Santa brought a mixed bag of sales for video game software publishers, according to data released Friday.

Activision ( ATVI), Take-Two Interactive ( TTWO) and THQ ( THQI) all posted strong or better-than-expected results, according to Wall Street analysts, citing data from NPD Funworld. But overall video game software sales in the U.S. fell 1% in December from a year earlier, and market leader Electronic Arts ( ERTS) saw its sales plunge 18%.

Analysts blamed the overall decline on a hardware shortage and the impact of a pricing war in the sports game segment. In recent days, Electronics Boutique ( ELBO), GameStop ( GME) and Toys "R" Us ( TOY) have all warned of disappointing December sales due in part to not having enough units of Sony's ( SNE) PlayStation 2, Microsoft's ( MSFT) Xbox and Nintendo's DS to meet demand.

"Hardware shortages clearly had a noticeable effect on industry sales during the 2004 holiday season," said Merrill Lynch analyst Karen Russillo, in a research note issued Friday. "As a reminder, last year's sales grew 13%, and that was up against a pretty strong 2002 holiday season."

An NPD Funworld representative declined to comment on the data.

As with other consumer business, the fourth quarter in general and the month of December in particular are crucial to the video game business, typically generating the lion's share of sales. Software sales are also often driven by hardware sales, as consumers buy games to play on their new platforms.

But sales of video game systems fell sharply in December, according to NPD's data, as cited by analysts. PlayStation 2 sales, for instance, fell 50% from December 2003 to 993,000 units. Sony has faced shipping problems as it has moved to replace its original PlayStation 2 with a new slimmed-down version.

Sony's problems contributed to bringing down total sales of console systems by 34%, with Xbox and Nintendo's GameCube also contributing to the decline.

However, hardware problems weren't the only story. Industry leader Electronic Arts has been battling Take-Two on the sports game front. Take-Two, partnering with Sega, has cut into EA's market share by offering its line of ESPN titles at less than half the retail price of EA's sports games. EA responded to the threat by offering a number of promotions and, ultimately, slashing the price of its games, such as Madden NFL 2005.

The end result of that effort was increased unit sales -- but decreasing revenue. Unit sales of Madden jumped 32% in December over the same month in 2003, but the dollars generated from those sales fell 20% over the same period a year earlier.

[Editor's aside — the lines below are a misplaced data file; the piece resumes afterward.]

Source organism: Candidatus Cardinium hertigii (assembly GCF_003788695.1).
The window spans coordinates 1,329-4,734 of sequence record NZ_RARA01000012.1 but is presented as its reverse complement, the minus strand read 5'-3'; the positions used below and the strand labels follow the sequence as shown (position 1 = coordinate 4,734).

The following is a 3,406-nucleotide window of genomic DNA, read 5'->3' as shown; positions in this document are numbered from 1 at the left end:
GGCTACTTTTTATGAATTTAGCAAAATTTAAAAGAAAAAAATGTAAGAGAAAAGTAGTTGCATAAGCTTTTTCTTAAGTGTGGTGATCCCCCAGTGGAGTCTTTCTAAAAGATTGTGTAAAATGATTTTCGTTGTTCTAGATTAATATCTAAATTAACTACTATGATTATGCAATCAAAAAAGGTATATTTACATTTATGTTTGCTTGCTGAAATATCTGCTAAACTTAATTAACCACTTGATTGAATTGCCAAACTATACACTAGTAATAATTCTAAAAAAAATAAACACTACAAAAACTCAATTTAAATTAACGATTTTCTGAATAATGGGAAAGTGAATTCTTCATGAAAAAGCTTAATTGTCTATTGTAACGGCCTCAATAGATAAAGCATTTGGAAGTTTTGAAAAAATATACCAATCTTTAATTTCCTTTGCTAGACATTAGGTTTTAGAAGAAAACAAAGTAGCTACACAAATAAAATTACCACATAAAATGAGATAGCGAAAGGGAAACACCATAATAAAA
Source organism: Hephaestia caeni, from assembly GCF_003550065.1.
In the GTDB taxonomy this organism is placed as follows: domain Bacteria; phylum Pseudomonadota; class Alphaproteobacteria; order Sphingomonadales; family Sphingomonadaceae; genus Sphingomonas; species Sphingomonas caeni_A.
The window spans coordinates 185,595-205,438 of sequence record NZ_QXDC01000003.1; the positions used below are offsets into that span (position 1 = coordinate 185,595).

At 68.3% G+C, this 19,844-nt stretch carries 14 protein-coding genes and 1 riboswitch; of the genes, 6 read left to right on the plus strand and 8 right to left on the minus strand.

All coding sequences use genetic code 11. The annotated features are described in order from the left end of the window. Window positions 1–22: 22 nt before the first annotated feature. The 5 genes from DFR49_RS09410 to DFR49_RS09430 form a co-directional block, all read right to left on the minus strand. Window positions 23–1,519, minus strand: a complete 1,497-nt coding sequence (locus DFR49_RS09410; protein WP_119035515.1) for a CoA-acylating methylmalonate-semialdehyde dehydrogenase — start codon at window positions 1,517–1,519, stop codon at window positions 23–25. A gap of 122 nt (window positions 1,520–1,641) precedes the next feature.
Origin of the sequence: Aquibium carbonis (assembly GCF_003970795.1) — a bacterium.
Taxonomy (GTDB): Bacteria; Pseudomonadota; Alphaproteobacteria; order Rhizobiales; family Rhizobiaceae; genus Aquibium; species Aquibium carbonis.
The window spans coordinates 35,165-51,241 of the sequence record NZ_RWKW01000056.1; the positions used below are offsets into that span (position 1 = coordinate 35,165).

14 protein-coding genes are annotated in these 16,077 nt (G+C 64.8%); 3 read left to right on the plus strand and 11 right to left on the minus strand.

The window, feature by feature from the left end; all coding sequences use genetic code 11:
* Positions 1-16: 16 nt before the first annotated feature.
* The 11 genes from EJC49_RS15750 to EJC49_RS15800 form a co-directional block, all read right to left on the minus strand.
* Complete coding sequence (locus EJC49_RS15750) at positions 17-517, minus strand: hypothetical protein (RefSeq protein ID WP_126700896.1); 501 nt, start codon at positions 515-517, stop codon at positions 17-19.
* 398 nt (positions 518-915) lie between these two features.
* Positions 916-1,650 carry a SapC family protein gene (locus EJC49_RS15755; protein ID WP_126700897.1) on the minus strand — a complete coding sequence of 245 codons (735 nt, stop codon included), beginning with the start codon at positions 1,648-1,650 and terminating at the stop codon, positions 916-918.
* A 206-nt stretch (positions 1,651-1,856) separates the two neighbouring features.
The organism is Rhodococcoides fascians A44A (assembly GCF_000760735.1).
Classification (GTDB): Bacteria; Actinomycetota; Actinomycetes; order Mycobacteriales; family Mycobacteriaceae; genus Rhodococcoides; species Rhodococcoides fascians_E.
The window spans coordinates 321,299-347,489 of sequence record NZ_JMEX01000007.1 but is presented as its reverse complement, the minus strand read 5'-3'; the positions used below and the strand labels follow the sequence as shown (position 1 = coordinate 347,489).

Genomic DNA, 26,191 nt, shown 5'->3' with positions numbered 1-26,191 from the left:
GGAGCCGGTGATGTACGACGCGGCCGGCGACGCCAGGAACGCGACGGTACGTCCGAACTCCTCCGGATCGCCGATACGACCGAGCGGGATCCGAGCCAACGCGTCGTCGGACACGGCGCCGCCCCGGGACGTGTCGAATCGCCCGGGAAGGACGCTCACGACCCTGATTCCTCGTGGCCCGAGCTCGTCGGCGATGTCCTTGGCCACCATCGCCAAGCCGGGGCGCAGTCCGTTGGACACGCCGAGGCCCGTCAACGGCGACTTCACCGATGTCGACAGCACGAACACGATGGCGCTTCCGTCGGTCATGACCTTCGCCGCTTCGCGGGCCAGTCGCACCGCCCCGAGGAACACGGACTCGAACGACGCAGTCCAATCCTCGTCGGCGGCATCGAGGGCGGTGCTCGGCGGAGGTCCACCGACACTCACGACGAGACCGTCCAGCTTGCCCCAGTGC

Despite strong sales of its recently released Need for Speed Underground 2 title -- the best-selling console game in December, generating $86.3 million in retail revenue -- EA's overall retail sales fell 18% to $343 million. The results indicate that EA's third-quarter results will be toward the bottom of its guided range, several analysts said.

In October, EA predicted it would earn $1.11 to $1.21 a share in its holiday quarter on sales ranging from $1.4 billion to $1.475 billion.

Although EA's sales for the quarter were down 16%, according to NPD, that doesn't mean the company's quarter is a loss, analysts noted. NPD's data do not include sales of PC games, and EA had two potential PC game hits in the quarter in The Sims 2.0 and Lord of the Rings: Battle for Middle Earth. NPD's data also focus solely on U.S. sales, meaning it does not include overseas sales of FIFA Soccer 2005 or Need for Speed.

Despite the reported sales decline, EA's December results were actually "in line to slightly ahead of expectations," Friedman Billings Ramsey analyst Shawn Milne said in his own research note on Friday.

(EA has not been a recent investment banking client of Friedman Billings Ramsey.)

Like those of EA, Midway's ( MWY) results were disappointing to some analysts. Sales of the company's console titles fell 7% in December from the same period a year earlier. While the company's retail sales in the fourth quarter were up 80% over the same holiday period in 2003, Wedbush Morgan analyst Michael Pachter warned that Midway's revenue for the quarter was likely to fall short of his expectations. Pachter lowered his revenue outlook for the company from $93 million for the quarter to $78 million, and brought down his earnings estimate to 20 cents a share from 27 cents a share.

Midway's sales were "lower than the assumptions used in our model, given the weaker-than-expected performance of Mortal Kombat Deception, along with weak catalog sales," Pachter said.

(Midway was not a recent investment banking client of Wedbush Morgan.)

But not all the news was depressing. Indeed, Activision had a lot to cheer about in December. The company's retail sales were up 43% to $189 million in December, boosted by sales of its Call of Duty and Tony Hawk Underground 2 titles. The company ended the holiday quarter with retail sales up 37% over the same period a year earlier.

Activision already upped its forecast for its fiscal third quarter, but based on its December results, several analysts predicted it could beat even those raised expectations.

"Given the strong results, our revenue estimate for Activision may be a bit light," Russillo said.

(Activision has not been a recent investment banking client of Merrill Lynch.)

Like Activision, Take-Two and THQ also saw strong results in December. With its mega-hit Grand Theft Auto: San Andreas still posting strong sales totals -- the title was the No. 2 seller in December, garnering $75.9 million at retail -- overall sales of Take-Two's titles jumped 30% in the month to $128 million.

Meanwhile, THQ saw its retail sales jump 22% to $152 million. The company saw continued strength from its titles based on the recent The Incredibles and SpongeBob SquarePants movies.

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